The purpose of this study is to investigate the impact of a key logistics and distribution variable, case pack quantity, on a consumer packaged goods (CPG) manufacturing firm's performance. The paper builds theory with respect to case pack quantity's dichotomous impact on the retail shelf replenishment process and subsequent impact on market share depending on product rate‐of‐sale (ROS).
The study empirically tests the case pack quantity phenomenon using monthly in‐store data collected over a two year time period, market share data and data provided by a leading US CPG manufacturer in the ready‐to‐eat cereal category. Regression analysis is used to determine if case pack quantity significantly impacts firm market share.
According to compelling theoretical and empirical evidence, the number of units per retail shipping container (case pack quantity) has a significant impact on retail market share. The evidence indicates that the effect of case pack quantity on market share depends upon the ROS of a given stock‐keeping unit (SKU). For faster selling SKUs, larger case packs should increase market share. For slower selling SKUs, larger case pack quantities reduce market share because of additional stockouts at the retail level, resulting from execution problems caused by the larger case pack quantities.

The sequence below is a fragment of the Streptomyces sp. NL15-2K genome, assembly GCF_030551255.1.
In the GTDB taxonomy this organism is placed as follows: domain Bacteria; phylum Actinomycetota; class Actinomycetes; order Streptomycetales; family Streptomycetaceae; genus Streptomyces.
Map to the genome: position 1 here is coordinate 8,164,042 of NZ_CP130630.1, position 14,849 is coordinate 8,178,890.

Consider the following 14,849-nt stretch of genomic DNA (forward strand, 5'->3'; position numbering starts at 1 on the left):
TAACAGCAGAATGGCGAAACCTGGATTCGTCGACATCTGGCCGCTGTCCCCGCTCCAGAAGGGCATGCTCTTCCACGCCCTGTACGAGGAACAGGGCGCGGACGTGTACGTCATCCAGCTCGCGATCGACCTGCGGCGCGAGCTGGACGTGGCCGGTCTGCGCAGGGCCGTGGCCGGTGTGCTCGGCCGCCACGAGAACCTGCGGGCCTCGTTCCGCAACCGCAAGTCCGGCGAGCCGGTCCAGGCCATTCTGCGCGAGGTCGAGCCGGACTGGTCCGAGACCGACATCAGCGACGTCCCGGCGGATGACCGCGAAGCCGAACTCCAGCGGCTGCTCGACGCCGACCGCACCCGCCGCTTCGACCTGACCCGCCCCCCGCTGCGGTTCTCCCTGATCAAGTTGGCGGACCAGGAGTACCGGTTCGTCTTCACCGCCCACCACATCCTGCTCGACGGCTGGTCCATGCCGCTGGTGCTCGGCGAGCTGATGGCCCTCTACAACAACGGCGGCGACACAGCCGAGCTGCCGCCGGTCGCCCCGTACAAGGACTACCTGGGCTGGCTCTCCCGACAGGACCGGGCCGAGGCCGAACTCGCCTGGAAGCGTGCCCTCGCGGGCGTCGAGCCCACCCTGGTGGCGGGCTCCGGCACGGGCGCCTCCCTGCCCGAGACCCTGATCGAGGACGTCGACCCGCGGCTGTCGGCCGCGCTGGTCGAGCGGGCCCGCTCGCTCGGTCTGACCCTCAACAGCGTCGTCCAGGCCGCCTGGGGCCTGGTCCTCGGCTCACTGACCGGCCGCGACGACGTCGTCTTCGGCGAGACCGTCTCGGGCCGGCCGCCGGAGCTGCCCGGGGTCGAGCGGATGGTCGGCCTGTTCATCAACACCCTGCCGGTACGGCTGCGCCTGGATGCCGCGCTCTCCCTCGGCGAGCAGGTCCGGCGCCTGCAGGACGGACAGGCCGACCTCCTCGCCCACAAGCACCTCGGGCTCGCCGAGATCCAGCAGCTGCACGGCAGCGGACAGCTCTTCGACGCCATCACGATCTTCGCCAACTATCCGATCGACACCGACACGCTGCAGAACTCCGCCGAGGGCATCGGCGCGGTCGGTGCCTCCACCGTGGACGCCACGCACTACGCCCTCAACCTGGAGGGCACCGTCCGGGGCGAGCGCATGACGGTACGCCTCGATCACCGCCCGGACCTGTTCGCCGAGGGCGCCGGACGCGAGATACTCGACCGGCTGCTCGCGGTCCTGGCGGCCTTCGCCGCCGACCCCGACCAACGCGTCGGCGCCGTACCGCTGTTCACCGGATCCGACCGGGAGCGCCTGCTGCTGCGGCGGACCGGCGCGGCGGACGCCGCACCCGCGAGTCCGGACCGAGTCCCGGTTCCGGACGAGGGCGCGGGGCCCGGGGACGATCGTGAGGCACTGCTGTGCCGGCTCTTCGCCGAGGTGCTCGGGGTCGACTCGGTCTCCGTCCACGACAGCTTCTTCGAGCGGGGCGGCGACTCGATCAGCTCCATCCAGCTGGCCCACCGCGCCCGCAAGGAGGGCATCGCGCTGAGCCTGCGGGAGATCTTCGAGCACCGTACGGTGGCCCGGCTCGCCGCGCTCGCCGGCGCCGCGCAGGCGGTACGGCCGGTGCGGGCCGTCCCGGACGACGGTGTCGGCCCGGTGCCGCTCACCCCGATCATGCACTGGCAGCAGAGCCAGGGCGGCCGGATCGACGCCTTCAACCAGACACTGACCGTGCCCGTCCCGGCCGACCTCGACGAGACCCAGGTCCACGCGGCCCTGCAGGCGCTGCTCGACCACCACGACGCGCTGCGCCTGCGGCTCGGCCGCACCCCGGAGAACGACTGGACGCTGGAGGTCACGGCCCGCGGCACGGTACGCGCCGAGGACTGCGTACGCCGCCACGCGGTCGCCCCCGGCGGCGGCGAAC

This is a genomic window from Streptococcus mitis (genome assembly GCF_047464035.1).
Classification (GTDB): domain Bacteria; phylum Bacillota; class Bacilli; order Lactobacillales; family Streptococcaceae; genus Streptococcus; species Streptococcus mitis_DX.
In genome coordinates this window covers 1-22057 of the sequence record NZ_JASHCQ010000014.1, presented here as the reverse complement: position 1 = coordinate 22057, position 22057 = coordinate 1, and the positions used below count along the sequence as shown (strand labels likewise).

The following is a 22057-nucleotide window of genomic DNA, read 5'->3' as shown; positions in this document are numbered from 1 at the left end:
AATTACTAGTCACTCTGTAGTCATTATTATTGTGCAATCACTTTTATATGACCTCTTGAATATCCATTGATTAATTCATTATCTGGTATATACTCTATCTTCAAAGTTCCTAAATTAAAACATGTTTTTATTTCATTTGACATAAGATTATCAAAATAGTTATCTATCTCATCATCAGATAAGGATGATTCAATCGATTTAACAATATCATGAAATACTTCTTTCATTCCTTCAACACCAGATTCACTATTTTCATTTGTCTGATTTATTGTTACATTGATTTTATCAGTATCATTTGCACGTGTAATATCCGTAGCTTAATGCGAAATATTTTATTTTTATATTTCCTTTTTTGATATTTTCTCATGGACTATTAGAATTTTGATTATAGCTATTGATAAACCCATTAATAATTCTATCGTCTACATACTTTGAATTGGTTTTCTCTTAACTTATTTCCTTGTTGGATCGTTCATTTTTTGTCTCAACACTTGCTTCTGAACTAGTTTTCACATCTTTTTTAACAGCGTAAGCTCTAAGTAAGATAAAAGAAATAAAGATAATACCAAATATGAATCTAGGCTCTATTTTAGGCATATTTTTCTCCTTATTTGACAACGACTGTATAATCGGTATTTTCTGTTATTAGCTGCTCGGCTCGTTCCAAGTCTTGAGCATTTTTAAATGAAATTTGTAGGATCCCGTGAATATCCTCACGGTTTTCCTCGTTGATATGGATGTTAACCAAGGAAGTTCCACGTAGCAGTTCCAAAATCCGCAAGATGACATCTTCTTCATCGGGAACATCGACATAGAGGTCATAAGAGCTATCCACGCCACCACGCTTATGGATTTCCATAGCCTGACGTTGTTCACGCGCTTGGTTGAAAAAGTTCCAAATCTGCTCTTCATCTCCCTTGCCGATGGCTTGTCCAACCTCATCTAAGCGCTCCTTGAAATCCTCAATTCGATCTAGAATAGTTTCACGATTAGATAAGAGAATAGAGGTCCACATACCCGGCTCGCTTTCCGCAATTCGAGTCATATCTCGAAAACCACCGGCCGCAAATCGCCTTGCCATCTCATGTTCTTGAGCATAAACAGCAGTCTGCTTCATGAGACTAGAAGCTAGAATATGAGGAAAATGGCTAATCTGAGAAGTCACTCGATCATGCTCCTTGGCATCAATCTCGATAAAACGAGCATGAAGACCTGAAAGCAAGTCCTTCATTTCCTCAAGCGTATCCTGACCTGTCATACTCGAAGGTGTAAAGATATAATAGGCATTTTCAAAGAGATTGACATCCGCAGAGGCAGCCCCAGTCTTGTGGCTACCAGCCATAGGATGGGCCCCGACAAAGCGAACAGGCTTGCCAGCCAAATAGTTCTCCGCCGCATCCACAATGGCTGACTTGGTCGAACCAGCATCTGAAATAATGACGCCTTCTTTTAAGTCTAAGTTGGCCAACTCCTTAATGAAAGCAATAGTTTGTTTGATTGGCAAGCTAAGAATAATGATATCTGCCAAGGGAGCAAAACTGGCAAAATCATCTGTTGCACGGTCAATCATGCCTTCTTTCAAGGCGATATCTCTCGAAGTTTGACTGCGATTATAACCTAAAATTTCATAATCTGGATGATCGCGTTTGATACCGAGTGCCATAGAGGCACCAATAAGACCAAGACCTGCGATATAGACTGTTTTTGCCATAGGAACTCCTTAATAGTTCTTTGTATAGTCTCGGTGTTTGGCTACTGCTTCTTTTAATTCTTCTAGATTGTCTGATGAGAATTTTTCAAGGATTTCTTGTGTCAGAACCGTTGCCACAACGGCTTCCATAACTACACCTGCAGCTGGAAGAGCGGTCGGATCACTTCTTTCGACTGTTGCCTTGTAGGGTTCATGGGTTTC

Given the study's findings, CPG manufacturing firms must align case pack quantities with SKU ROS to positively affect the shelf replenishment process.
The paper demonstrates that case pack quality has a significant impact on retail market share.
Waller, M.A., Heintz Tangari, A. and Williams, B.D. (2008), "Case pack quantity's effect on retail market share: An examination of the backroom logistics effect and the store‐level fill rate effect", International Journal of Physical Distribution & Logistics Management, Vol. 38 No. 6, pp. 436-451. https://doi.org/10.1108/09600030810893508
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